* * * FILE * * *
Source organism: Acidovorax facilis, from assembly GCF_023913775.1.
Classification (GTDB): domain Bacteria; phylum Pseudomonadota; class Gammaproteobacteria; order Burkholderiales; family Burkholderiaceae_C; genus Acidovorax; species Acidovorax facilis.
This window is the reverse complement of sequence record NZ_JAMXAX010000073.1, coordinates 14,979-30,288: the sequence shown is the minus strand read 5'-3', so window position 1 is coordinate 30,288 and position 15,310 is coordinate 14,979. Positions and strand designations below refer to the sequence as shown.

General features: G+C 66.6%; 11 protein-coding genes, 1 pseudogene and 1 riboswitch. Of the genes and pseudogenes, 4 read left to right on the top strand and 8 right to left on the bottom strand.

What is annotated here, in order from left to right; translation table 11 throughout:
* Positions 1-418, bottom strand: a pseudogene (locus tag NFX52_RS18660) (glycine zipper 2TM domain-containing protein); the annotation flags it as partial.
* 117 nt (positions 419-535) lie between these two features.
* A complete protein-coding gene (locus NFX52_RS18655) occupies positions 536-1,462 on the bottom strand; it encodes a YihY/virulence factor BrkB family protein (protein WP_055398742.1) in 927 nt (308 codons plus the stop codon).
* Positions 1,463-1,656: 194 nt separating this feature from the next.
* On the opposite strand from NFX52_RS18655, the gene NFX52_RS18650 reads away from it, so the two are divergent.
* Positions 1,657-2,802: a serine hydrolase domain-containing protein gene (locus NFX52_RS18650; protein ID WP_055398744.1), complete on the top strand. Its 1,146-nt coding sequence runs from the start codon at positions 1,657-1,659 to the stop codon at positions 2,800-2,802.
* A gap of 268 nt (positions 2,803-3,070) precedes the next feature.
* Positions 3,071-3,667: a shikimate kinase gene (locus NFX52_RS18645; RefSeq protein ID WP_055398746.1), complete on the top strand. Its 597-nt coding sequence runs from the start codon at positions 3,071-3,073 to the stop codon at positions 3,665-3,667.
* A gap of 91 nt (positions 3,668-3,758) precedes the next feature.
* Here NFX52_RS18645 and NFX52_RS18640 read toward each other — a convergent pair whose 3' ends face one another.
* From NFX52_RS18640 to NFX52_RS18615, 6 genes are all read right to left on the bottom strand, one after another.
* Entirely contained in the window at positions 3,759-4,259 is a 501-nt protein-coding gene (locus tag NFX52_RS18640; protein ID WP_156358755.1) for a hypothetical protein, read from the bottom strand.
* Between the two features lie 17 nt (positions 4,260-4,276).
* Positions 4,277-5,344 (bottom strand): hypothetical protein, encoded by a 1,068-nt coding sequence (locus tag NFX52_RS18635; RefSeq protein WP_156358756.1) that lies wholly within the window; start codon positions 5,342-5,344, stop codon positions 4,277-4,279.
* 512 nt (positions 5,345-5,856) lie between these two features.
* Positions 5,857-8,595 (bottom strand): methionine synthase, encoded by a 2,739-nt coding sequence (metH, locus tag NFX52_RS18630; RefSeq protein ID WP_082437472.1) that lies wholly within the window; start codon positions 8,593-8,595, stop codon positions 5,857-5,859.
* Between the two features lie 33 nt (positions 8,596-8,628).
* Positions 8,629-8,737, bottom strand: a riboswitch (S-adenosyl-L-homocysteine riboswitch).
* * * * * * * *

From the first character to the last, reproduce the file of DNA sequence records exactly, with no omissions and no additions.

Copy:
Source organism: Acidovorax facilis, from assembly GCF_023913775.1.
Classification (GTDB): domain Bacteria; phylum Pseudomonadota; class Gammaproteobacteria; order Burkholderiales; family Burkholderiaceae_C; genus Acidovorax; species Acidovorax facilis.
This window is the reverse complement of sequence record NZ_JAMXAX010000073.1, coordinates 14,979-30,288: the sequence shown is the minus strand read 5'-3', so window position 1 is coordinate 30,288 and position 15,310 is coordinate 14,979. Positions and strand designations below refer to the sequence as shown.

General features: G+C 66.6%; 11 protein-coding genes, 1 pseudogene and 1 riboswitch. Of the genes and pseudogenes, 4 read left to right on the top strand and 8 right to left on the bottom strand.

What is annotated here, in order from left to right; translation table 11 throughout:
* Positions 1-418, bottom strand: a pseudogene (locus tag NFX52_RS18660) (glycine zipper 2TM domain-containing protein); the annotation flags it as partial.
* 117 nt (positions 419-535) lie between these two features.
* A complete protein-coding gene (locus NFX52_RS18655) occupies positions 536-1,462 on the bottom strand; it encodes a YihY/virulence factor BrkB family protein (protein WP_055398742.1) in 927 nt (308 codons plus the stop codon).
* Positions 1,463-1,656: 194 nt separating this feature from the next.
* On the opposite strand from NFX52_RS18655, the gene NFX52_RS18650 reads away from it, so the two are divergent.
* Positions 1,657-2,802: a serine hydrolase domain-containing protein gene (locus NFX52_RS18650; protein ID WP_055398744.1), complete on the top strand. Its 1,146-nt coding sequence runs from the start codon at positions 1,657-1,659 to the stop codon at positions 2,800-2,802.
* A gap of 268 nt (positions 2,803-3,070) precedes the next feature.
* Positions 3,071-3,667: a shikimate kinase gene (locus NFX52_RS18645; RefSeq protein ID WP_055398746.1), complete on the top strand. Its 597-nt coding sequence runs from the start codon at positions 3,071-3,073 to the stop codon at positions 3,665-3,667.
* A gap of 91 nt (positions 3,668-3,758) precedes the next feature.
* Here NFX52_RS18645 and NFX52_RS18640 read toward each other — a convergent pair whose 3' ends face one another.
* From NFX52_RS18640 to NFX52_RS18615, 6 genes are all read right to left on the bottom strand, one after another.
* Entirely contained in the window at positions 3,759-4,259 is a 501-nt protein-coding gene (locus tag NFX52_RS18640; protein ID WP_156358755.1) for a hypothetical protein, read from the bottom strand.
* Between the two features lie 17 nt (positions 4,260-4,276).
* Positions 4,277-5,344 (bottom strand): hypothetical protein, encoded by a 1,068-nt coding sequence (locus tag NFX52_RS18635; RefSeq protein WP_156358756.1) that lies wholly within the window; start codon positions 5,342-5,344, stop codon positions 4,277-4,279.
* 512 nt (positions 5,345-5,856) lie between these two features.
* Positions 5,857-8,595 (bottom strand): methionine synthase, encoded by a 2,739-nt coding sequence (metH, locus tag NFX52_RS18630; RefSeq protein ID WP_082437472.1) that lies wholly within the window; start codon positions 8,593-8,595, stop codon positions 5,857-5,859.
* Between the two features lie 33 nt (positions 8,596-8,628).
* Positions 8,629-8,737, bottom strand: a riboswitch (S-adenosyl-L-homocysteine riboswitch).